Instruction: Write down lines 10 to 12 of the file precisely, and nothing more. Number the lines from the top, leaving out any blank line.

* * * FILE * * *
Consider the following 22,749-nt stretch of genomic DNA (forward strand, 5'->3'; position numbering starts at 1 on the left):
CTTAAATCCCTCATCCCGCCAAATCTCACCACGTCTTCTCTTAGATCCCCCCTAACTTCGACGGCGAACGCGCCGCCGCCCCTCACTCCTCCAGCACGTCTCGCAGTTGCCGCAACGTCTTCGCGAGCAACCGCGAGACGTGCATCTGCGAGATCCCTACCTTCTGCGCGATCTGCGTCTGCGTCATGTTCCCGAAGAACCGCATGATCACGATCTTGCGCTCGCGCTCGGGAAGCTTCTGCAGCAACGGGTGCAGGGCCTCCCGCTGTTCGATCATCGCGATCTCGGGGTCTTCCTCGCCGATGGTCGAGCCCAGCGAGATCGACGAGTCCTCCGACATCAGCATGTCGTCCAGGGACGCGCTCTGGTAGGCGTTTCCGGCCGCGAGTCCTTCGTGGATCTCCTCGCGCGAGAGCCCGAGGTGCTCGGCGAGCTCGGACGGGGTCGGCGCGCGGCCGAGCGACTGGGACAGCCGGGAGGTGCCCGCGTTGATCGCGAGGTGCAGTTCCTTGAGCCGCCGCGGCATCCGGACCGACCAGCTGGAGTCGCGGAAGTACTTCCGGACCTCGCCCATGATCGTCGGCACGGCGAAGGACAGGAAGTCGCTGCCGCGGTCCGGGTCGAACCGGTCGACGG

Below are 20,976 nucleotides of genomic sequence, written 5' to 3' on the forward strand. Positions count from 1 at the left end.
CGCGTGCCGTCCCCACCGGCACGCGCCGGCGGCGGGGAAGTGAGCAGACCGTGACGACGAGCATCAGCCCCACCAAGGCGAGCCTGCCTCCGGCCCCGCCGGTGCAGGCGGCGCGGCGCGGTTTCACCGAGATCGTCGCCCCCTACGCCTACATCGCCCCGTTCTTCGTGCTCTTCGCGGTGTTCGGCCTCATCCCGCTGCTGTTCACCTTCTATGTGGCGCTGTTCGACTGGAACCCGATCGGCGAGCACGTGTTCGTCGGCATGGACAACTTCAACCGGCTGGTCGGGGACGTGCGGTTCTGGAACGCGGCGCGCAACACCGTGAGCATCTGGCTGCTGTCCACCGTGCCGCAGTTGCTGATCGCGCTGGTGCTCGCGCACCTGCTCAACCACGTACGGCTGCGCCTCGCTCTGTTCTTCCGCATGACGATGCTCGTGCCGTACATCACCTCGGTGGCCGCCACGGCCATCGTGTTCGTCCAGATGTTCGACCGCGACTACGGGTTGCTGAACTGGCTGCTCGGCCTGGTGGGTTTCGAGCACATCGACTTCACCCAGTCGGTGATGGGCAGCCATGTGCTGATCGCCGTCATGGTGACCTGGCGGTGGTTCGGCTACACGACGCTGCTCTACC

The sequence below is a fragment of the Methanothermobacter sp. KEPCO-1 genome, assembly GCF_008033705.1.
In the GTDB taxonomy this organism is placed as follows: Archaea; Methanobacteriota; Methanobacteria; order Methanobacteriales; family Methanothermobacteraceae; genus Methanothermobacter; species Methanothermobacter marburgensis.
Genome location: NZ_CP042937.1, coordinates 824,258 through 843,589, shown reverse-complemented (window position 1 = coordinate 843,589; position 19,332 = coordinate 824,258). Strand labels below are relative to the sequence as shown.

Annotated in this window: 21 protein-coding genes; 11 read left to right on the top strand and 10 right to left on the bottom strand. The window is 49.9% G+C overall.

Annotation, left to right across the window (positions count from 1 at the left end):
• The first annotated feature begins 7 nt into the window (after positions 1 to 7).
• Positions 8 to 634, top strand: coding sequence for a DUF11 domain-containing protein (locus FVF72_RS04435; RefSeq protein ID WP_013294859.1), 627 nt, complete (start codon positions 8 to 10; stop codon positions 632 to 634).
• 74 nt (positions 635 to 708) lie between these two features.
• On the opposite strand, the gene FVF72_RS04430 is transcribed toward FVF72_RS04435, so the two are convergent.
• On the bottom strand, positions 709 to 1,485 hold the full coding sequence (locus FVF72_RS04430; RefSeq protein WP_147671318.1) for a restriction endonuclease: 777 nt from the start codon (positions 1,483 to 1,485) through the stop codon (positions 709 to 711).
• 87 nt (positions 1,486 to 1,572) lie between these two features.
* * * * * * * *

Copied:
• The first annotated feature begins 7 nt into the window (after positions 1 to 7).
• Positions 8 to 634, top strand: coding sequence for a DUF11 domain-containing protein (locus FVF72_RS04435; RefSeq protein ID WP_013294859.1), 627 nt, complete (start codon positions 8 to 10; stop codon positions 632 to 634).
• 74 nt (positions 635 to 708) lie between these two features.